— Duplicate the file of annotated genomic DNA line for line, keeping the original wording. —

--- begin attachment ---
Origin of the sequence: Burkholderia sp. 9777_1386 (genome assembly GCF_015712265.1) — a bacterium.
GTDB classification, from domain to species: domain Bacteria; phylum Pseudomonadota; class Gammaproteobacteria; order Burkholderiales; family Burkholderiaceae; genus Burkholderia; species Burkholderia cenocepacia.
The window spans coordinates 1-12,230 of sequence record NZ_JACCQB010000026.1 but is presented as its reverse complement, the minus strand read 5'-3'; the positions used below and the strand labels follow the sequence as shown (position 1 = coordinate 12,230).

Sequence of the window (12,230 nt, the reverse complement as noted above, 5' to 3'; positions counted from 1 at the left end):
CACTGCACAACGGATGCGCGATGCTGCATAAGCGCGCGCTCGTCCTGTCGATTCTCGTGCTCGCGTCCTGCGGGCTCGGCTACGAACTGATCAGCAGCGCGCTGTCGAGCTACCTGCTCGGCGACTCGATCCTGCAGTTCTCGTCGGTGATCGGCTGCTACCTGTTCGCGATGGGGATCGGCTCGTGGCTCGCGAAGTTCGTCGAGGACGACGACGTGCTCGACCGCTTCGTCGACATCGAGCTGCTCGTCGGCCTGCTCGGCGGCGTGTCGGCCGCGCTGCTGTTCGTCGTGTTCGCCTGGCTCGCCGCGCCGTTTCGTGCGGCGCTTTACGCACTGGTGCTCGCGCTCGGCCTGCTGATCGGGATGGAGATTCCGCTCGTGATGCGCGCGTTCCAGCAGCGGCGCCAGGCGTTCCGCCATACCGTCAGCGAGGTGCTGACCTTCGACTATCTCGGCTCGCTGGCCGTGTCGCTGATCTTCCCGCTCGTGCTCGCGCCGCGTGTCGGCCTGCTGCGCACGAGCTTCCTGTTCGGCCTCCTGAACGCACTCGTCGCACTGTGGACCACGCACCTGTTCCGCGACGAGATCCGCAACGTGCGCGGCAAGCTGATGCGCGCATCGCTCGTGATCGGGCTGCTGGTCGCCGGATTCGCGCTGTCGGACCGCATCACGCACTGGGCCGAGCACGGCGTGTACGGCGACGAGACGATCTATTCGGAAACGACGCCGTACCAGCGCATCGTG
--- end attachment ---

Origin of the sequence: Burkholderia sp. 9777_1386 (genome assembly GCF_015712265.1) — a bacterium.
GTDB classification, from domain to species: domain Bacteria; phylum Pseudomonadota; class Gammaproteobacteria; order Burkholderiales; family Burkholderiaceae; genus Burkholderia; species Burkholderia cenocepacia.
The window spans coordinates 1-12,230 of sequence record NZ_JACCQB010000026.1 but is presented as its reverse complement, the minus strand read 5'-3'; the positions used below and the strand labels follow the sequence as shown (position 1 = coordinate 12,230).

Sequence of the window (12,230 nt, the reverse complement as noted above, 5' to 3'; positions counted from 1 at the left end):
CACTGCACAACGGATGCGCGATGCTGCATAAGCGCGCGCTCGTCCTGTCGATTCTCGTGCTCGCGTCCTGCGGGCTCGGCTACGAACTGATCAGCAGCGCGCTGTCGAGCTACCTGCTCGGCGACTCGATCCTGCAGTTCTCGTCGGTGATCGGCTGCTACCTGTTCGCGATGGGGATCGGCTCGTGGCTCGCGAAGTTCGTCGAGGACGACGACGTGCTCGACCGCTTCGTCGACATCGAGCTGCTCGTCGGCCTGCTCGGCGGCGTGTCGGCCGCGCTGCTGTTCGTCGTGTTCGCCTGGCTCGCCGCGCCGTTTCGTGCGGCGCTTTACGCACTGGTGCTCGCGCTCGGCCTGCTGATCGGGATGGAGATTCCGCTCGTGATGCGCGCGTTCCAGCAGCGGCGCCAGGCGTTCCGCCATACCGTCAGCGAGGTGCTGACCTTCGACTATCTCGGCTCGCTGGCCGTGTCGCTGATCTTCCCGCTCGTGCTCGCGCCGCGTGTCGGCCTGCTGCGCACGAGCTTCCTGTTCGGCCTCCTGAACGCACTCGTCGCACTGTGGACCACGCACCTGTTCCGCGACGAGATCCGCAACGTGCGCGGCAAGCTGATGCGCGCATCGCTCGTGATCGGGCTGCTGGTCGCCGGATTCGCGCTGTCGGACCGCATCACGCACTGGGCCGAGCACGGCGTGTACGGCGACGAGACGATCTATTCGGAAACGACGCCGTACCAGCGCATCGTG